In talking to Willis, it does become quickly apparent that he may well have been unfairly labelled as boring. For example, in our conversations, it became clear that Willis has a wide range of interests (including theatre as well as other more quirky ones such as drain covers, mile stones, inn signs and war memorials) and is clearly sociable and well able to talk about a range of topics in an engaging and humorous way. But his story does raise the interesting issue of why we tend to label a hobby as 'boring'; and whether having a 'boring' hobby means that you are a ‘boring’ person, as the Daily Mirror so charmingly assumed.
If you feel like being part of this boring revolution, here are some special interest groups that you might wish to consider joining:
‘Boring’ hobbies tend to be those that demand obsessive attention to details that are too technical, obscure or narrow in range to interest very many people. This leads to the hobbyist having excessive knowledge about something which only a small minority of people share even a passing interest in. Often the subject of their interest tends to be something rather mundane and everyday, such as letter-boxes, park benches or bandstands in the park.
I thought it would be interesting to ask people what hobbies they consider boring. I decided to ask my students (always a captive audience for an academic’s research) but I didn’t want to give them a list of hobbies – I wanted to see what hobbies they would pluck from thin air themselves. 58 students took the time to answer and the most commonly mentioned boring hobby was stamp or coin collecting (mentioned by 43% of respondents), followed by train, plane or bus spotting (19%) and fishing (16%). Others included birdwatching, knitting, politics, collecting objects such as stones or shells, ‘taking pictures of pylons’, ‘making things out of matches’ and ‘metal detecting in areas where there is nothing to find’.
Many of these "boring" hobbies are characterised by their being predominantly solitary activities (or those where other people’s input is not required), or, as one respondent put it “collecting things that have no use – there is no point to them – and having long periods of waiting in between adding something to the collection”.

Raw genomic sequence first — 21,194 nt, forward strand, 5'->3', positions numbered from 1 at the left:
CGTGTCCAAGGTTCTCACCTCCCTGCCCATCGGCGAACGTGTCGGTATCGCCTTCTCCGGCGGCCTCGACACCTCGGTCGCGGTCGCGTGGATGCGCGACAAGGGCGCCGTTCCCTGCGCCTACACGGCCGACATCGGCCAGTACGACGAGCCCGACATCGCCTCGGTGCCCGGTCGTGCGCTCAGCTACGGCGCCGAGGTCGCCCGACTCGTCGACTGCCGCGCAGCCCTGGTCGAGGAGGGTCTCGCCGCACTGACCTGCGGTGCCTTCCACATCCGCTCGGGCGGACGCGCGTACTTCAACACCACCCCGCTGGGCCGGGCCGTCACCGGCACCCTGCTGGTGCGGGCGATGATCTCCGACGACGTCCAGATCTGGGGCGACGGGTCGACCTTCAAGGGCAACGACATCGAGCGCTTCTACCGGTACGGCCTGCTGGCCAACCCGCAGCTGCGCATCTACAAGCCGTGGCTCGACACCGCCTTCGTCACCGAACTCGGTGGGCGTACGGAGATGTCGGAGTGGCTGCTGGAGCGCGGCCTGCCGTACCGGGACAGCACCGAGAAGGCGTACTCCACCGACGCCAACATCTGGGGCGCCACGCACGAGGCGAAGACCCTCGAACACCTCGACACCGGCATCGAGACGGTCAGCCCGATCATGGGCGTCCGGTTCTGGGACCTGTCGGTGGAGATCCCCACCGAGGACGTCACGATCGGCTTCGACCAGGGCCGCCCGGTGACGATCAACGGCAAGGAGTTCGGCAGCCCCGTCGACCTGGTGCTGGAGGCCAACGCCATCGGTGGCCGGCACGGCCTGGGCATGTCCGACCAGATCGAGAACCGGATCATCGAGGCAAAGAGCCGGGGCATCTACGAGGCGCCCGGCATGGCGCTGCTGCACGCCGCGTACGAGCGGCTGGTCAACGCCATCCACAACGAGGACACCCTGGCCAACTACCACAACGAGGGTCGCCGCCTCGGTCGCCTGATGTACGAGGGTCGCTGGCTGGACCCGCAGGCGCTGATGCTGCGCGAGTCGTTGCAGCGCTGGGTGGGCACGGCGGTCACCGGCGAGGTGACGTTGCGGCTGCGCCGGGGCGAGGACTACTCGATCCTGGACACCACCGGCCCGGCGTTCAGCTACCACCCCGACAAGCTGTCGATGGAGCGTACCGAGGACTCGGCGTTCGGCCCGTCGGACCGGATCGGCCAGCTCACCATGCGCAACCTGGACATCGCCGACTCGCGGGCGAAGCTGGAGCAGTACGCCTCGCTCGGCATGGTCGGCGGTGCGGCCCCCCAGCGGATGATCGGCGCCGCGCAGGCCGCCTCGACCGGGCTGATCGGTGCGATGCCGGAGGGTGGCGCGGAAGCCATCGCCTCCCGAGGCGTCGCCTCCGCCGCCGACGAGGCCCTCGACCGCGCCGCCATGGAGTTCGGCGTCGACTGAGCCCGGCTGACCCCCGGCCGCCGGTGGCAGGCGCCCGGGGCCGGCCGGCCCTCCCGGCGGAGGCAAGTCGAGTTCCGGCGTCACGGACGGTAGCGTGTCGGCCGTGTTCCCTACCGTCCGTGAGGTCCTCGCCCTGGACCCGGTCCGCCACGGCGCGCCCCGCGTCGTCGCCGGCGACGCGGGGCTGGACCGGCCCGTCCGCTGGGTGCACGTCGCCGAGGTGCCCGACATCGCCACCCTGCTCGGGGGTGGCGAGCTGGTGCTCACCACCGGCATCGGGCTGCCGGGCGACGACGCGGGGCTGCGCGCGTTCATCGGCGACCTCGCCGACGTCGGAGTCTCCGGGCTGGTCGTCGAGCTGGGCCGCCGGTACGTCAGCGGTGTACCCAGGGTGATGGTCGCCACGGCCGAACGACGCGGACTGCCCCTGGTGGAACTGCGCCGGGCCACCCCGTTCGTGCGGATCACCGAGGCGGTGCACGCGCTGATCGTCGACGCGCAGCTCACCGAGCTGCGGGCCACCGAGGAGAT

It is highly likely that enthusiasts of any of these hobbies are likely to object to either they or their hobbies being described as boring (as Peter Willis and Robert Cole did) simply because if it grabs their interest and engages them, it cannot be boring to them. So, maybe it is time to stand up for trainspotters, stamp collectors and yes, people who photograph letter-boxes and reclaim the "boring" label. After all, what is boring to one person, might be fascinating to the next; indeed, this is the theory behind the annual Boring Conference which is held in the UK as a celebration of “the mundane, the ordinary, the obvious and the overlooked”; subjects which, according to the Boring Conference website, are "often considered trivial and pointless, but when examined more closely reveal themselves to be deeply fascinating". Previous topics discussed at the conference, which has been running for four years now, include sneezing, toast, IBM tills, the sounds made by vending machines, the Shipping Forecast, barcodes, yellow lines, and the features of the Yamaha PSR-175 Portatune keyboard. Boring topics? The events are a sell-out each year, with over 500 people happy to pay £20 each to attend. Perhaps there is more to these 'boring' topics after all.
The point about "boring" hobbies, and perhaps even people labelled as "boring", is that they do focus on the mundane rather than the grandiose. Perhaps in our fast-paced world where nothing seems to sustain our attention for long unless it is "exciting", there is something charming about taking the time to appreciate the beauty and joy of simple, everyday life. (As my other research has shown, taking time out for a mundane task can even make you more creative.)
In fact, as a mental health practitioner, one piece of advice I always give to depressed clients is to look for the pleasure in simple, ordinary things. Perhaps if more of us stopped to appreciate the small stuff, fewer of us would feel depressed or stressed in the first place.
Sandi Mann is a psychologist at the University of Central Lancashire. Her latest book, The Upside of Downtime: Why Boredom is Good, published by Robinson, is out now.